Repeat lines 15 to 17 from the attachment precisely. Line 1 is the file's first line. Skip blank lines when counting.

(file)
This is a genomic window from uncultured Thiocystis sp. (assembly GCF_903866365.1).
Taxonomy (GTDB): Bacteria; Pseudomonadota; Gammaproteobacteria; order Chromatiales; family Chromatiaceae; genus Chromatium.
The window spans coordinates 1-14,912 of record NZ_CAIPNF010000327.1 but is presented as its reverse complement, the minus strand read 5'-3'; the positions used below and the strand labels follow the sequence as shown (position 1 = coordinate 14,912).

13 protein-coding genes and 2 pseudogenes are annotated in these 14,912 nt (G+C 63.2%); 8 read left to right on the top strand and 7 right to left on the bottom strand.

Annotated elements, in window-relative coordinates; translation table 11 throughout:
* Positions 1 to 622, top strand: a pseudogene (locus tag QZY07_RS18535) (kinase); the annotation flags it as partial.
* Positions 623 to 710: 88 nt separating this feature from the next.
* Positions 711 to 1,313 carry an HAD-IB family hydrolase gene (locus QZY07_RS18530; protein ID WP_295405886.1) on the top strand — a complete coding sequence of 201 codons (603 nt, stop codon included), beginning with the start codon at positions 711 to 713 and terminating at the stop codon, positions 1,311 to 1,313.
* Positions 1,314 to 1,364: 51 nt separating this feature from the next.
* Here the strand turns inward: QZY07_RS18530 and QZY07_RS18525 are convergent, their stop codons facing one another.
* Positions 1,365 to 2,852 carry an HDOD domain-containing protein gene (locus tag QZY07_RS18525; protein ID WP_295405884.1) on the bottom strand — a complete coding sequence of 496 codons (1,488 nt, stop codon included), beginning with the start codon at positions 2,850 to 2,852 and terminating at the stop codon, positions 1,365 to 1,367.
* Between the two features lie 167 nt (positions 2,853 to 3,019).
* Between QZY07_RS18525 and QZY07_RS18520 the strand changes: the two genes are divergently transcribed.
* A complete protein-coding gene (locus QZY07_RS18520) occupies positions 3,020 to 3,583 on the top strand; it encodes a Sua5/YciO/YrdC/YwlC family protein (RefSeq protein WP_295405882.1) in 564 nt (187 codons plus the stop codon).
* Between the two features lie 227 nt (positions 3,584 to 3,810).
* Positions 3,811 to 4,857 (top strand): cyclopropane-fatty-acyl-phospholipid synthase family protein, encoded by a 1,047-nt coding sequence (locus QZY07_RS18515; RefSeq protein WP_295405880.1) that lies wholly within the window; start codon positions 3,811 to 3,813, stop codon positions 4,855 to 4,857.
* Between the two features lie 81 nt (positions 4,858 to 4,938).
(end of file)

* Between the two features lie 227 nt (positions 3,584 to 3,810).
* Positions 3,811 to 4,857 (top strand): cyclopropane-fatty-acyl-phospholipid synthase family protein, encoded by a 1,047-nt coding sequence (locus QZY07_RS18515; RefSeq protein WP_295405880.1) that lies wholly within the window; start codon positions 3,811 to 3,813, stop codon positions 4,855 to 4,857.
* Between the two features lie 81 nt (positions 4,858 to 4,938).